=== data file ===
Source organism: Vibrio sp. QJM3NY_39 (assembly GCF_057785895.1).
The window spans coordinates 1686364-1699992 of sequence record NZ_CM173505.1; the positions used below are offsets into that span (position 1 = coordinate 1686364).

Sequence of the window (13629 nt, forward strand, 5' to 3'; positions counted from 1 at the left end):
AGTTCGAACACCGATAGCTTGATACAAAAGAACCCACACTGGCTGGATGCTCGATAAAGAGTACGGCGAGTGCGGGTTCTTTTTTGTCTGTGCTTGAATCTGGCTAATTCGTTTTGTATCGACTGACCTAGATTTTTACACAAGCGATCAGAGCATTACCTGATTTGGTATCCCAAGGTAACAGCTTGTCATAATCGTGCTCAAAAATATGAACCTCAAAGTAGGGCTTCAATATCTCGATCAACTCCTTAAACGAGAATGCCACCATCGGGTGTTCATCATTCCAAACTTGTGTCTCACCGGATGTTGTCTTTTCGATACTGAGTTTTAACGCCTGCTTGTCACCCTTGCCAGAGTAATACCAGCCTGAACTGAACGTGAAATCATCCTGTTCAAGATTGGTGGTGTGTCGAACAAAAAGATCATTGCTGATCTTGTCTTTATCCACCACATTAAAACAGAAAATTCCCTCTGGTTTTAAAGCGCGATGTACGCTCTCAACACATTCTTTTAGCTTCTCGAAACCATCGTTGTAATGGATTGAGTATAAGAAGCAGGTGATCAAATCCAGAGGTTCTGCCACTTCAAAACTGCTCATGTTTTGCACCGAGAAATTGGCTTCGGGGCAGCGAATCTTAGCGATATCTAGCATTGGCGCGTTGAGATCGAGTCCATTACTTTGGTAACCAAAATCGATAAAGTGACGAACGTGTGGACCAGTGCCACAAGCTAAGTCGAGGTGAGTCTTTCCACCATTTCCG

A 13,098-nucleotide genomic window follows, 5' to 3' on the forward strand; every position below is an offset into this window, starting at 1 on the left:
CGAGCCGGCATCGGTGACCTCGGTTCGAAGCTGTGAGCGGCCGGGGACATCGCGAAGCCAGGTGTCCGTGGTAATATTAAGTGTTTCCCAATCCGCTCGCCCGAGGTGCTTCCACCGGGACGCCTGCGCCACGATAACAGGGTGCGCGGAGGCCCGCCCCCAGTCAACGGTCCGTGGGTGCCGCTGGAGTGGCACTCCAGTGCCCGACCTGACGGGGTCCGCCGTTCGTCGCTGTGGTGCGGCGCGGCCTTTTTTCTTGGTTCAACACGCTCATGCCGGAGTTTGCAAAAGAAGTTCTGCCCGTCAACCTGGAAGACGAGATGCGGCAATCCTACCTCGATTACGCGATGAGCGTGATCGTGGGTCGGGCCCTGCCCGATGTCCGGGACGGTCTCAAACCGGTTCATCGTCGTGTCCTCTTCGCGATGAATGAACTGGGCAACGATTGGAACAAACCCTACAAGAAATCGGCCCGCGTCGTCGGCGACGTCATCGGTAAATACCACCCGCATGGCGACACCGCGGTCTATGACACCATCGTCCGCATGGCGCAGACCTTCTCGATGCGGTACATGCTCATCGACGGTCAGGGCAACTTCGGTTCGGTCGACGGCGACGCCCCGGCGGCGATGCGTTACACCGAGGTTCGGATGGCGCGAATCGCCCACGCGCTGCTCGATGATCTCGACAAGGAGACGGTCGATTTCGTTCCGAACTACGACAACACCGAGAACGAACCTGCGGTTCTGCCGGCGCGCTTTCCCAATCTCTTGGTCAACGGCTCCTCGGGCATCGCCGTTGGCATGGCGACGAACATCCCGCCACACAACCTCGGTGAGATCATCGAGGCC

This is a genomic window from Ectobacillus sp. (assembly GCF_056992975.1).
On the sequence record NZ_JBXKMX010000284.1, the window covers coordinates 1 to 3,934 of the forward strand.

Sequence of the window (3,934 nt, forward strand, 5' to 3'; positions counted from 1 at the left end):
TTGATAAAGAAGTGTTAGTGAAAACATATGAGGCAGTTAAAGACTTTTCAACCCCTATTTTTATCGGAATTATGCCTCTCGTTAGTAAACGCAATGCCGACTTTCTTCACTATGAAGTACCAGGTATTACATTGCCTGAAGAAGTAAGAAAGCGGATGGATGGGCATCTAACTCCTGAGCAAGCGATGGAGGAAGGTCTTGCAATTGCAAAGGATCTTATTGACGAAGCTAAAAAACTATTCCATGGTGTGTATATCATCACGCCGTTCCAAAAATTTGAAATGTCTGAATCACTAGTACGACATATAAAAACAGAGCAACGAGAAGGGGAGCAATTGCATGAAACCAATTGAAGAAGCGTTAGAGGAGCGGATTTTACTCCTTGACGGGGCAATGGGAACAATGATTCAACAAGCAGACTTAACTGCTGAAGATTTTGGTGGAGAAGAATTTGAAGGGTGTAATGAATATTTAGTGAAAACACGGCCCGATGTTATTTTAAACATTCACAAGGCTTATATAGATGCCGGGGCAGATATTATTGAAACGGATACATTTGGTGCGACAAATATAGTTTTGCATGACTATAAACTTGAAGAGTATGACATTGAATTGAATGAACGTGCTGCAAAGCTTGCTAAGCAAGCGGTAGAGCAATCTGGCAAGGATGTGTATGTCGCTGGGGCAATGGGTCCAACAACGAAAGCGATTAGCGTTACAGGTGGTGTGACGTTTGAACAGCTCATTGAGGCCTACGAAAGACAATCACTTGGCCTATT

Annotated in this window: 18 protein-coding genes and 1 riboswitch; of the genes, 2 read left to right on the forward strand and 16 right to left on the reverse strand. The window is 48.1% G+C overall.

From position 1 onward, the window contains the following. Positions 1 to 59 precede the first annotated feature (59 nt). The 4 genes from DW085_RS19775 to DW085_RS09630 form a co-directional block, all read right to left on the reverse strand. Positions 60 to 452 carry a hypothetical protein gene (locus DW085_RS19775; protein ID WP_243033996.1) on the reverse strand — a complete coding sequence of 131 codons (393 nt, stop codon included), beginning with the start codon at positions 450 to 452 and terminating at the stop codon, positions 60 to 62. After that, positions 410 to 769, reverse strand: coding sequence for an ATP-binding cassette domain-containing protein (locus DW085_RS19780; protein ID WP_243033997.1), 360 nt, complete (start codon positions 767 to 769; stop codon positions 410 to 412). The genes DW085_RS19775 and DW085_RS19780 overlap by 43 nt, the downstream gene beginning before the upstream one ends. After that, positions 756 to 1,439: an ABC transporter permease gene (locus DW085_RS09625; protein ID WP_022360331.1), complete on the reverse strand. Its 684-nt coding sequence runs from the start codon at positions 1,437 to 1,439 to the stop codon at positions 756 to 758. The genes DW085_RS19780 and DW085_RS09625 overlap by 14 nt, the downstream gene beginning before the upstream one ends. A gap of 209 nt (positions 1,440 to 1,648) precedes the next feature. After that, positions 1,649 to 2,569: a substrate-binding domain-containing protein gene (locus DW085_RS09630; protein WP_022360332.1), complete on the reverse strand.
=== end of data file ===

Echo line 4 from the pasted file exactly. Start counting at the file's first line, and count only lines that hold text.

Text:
AGTTCGAACACCGATAGCTTGATACAAAAGAACCCACACTGGCTGGATGCTCGATAAAGAGTACGGCGAGTGCGGGTTCTTTTTTGTCTGTGCTTGAATCTGGCTAATTCGTTTTGTATCGACTGACCTAGATTTTTACACAAGCGATCAGAGCATTACCTGATTTGGTATCCCAAGGTAACAGCTTGTCATAATCGTGCTCAAAAATATGAACCTCAAAGTAGGGCTTCAATATCTCGATCAACTCCTTAAACGAGAATGCCACCATCGGGTGTTCATCATTCCAAACTTGTGTCTCACCGGATGTTGTCTTTTCGATACTGAGTTTTAACGCCTGCTTGTCACCCTTGCCAGAGTAATACCAGCCTGAACTGAACGTGAAATCATCCTGTTCAAGATTGGTGGTGTGTCGAACAAAAAGATCATTGCTGATCTTGTCTTTATCCACCACATTAAAACAGAAAATTCCCTCTGGTTTTAAAGCGCGATGTACGCTCTCAACACATTCTTTTAGCTTCTCGAAACCATCGTTGTAATGGATTGAGTATAAGAAGCAGGTGATCAAATCCAGAGGTTCTGCCACTTCAAAACTGCTCATGTTTTGCACCGAGAAATTGGCTTCGGGGCAGCGAATCTTAGCGATATCTAGCATTGGCGCGTTGAGATCGAGTCCATTACTTTGGTAACCAAAATCGATAAAGTGACGAACGTGTGGACCAGTGCCACAAGCTAAGTCGAGGTGAGTCTTTCCACCATTTCCG